Eligibility requirements to apply for a green card

A green card gives the holder permanent residence in the U.S. – the ability to live and work in the country for the foreseeable future. U.S. Citizenship and Immigration Services has implemented a lengthy and strict process for applying for permanent residence, but first you must qualify for a green card by meeting certain requirements. These generally include:

  • Being admissible to the U.S.
  • Having an immigrant visa immediately available
  • Having an immigrant petition filed and approved for you
  • Being eligible for an immigrant category established by the Immigration and Nationality Act

INA categories

To apply for a green card, you must fit into an INA immigrant category, which includes family-based, job- or employment-based, refugee or asylum categories.

Family-based
An immigrant can qualify for a green card if he or she is an immediate relative of a U.S. citizen. This includes parents and spouses as well as children under the age of 21 who are unmarried. In some cases, applicants do not have to wait for a visa to become available to qualify under family-based circumstances.

Job- or employment-based
If someone is employed by an American company or has received a job offer to work in the U.S., he or she fits into this immigrant category. Immigrants can choose to apply for either a green card or an immigrant visa abroad. When a visa becomes available, it is granted to the most qualified individuals according to these rankings of preferences:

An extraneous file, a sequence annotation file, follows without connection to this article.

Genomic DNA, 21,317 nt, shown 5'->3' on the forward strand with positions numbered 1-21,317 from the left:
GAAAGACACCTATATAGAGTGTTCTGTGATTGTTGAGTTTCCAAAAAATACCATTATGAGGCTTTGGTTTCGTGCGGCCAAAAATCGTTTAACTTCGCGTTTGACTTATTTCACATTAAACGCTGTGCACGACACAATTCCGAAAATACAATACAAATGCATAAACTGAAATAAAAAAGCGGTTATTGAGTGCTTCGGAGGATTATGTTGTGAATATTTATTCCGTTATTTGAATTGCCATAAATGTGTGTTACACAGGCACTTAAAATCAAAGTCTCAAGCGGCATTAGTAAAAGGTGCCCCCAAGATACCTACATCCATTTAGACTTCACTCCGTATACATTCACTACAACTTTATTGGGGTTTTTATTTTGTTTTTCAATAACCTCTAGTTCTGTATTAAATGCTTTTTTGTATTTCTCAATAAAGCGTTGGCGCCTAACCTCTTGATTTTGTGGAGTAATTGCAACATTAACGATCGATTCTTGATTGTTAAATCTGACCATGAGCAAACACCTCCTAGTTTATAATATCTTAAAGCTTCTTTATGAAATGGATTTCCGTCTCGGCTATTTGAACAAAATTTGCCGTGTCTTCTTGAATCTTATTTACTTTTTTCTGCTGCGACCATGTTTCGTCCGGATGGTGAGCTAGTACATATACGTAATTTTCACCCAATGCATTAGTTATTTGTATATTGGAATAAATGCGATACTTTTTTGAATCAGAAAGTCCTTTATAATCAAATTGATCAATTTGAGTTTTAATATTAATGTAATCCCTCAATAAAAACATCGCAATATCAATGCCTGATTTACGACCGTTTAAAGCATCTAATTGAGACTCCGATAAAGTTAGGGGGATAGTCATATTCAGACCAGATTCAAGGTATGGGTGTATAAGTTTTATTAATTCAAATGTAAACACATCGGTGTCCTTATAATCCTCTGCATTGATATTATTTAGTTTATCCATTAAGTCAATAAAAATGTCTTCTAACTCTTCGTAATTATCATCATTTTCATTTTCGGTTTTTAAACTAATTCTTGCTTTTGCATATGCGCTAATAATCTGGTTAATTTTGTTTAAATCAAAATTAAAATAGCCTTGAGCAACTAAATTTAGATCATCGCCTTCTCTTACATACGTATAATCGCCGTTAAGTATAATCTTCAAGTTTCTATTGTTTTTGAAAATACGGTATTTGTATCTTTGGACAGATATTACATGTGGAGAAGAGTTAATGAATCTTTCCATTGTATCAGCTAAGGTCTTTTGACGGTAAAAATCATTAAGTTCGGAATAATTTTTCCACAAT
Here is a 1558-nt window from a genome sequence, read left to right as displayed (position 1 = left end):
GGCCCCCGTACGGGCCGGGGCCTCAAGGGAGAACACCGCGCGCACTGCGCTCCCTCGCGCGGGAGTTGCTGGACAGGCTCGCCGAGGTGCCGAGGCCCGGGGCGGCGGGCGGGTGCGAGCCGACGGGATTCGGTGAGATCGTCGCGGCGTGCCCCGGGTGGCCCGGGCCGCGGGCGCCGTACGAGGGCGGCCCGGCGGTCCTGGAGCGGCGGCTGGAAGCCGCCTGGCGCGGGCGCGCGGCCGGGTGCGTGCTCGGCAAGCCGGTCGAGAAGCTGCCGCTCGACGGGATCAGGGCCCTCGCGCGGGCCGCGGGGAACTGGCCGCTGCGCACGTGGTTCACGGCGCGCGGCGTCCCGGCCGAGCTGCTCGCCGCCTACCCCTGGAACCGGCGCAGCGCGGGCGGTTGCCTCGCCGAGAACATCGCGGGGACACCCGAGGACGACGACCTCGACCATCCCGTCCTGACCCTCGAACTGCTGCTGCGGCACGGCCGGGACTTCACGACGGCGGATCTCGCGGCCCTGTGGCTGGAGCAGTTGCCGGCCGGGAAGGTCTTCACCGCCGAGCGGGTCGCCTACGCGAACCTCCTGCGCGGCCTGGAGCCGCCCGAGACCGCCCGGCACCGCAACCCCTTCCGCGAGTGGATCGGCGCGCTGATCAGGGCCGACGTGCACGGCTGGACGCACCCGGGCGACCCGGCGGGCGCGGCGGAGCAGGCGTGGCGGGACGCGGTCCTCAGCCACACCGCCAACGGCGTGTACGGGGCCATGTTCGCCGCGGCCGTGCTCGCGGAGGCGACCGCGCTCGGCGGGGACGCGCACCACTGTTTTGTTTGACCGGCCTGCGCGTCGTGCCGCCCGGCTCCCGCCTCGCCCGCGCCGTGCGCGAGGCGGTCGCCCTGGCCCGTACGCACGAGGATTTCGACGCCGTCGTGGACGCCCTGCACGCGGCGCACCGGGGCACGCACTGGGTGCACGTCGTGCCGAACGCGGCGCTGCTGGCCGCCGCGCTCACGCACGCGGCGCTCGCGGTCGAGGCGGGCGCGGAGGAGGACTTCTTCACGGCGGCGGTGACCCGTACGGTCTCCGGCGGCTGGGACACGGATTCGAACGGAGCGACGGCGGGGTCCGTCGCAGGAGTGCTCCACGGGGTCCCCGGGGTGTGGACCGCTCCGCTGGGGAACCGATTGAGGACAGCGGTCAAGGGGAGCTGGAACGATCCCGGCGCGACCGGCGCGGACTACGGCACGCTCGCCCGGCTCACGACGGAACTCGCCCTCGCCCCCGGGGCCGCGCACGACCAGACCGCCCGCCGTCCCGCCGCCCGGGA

• Priority workers such as immigrants with extraordinary talents, researchers in emerging fields, outstanding educators and multinational executives
  • Advanced degree holders and members of highly complex fields, like science and medicine
  • Skilled workers, professionals and other qualified employees
  • Immigrants in specialty fields, such as religion
  • Workers who serve to create more jobs, like certain entrepreneurs and investors

Refugee or asylum status
Those admitted to the U.S. as a refugee or as the spouse or child of a refugee must apply for a green card one year after being granted entry into the country. Those granted asylum are not required to apply, but it may be in the best interest of the immigrant to avoid extradition.

While these three categories are the most common ways that immigrants become permanent residents, there are also other options. For example, you can participate in the green card lottery, file an immigrant petition or apply through a special circumstance such as Armed Forces member or a victim of trafficking.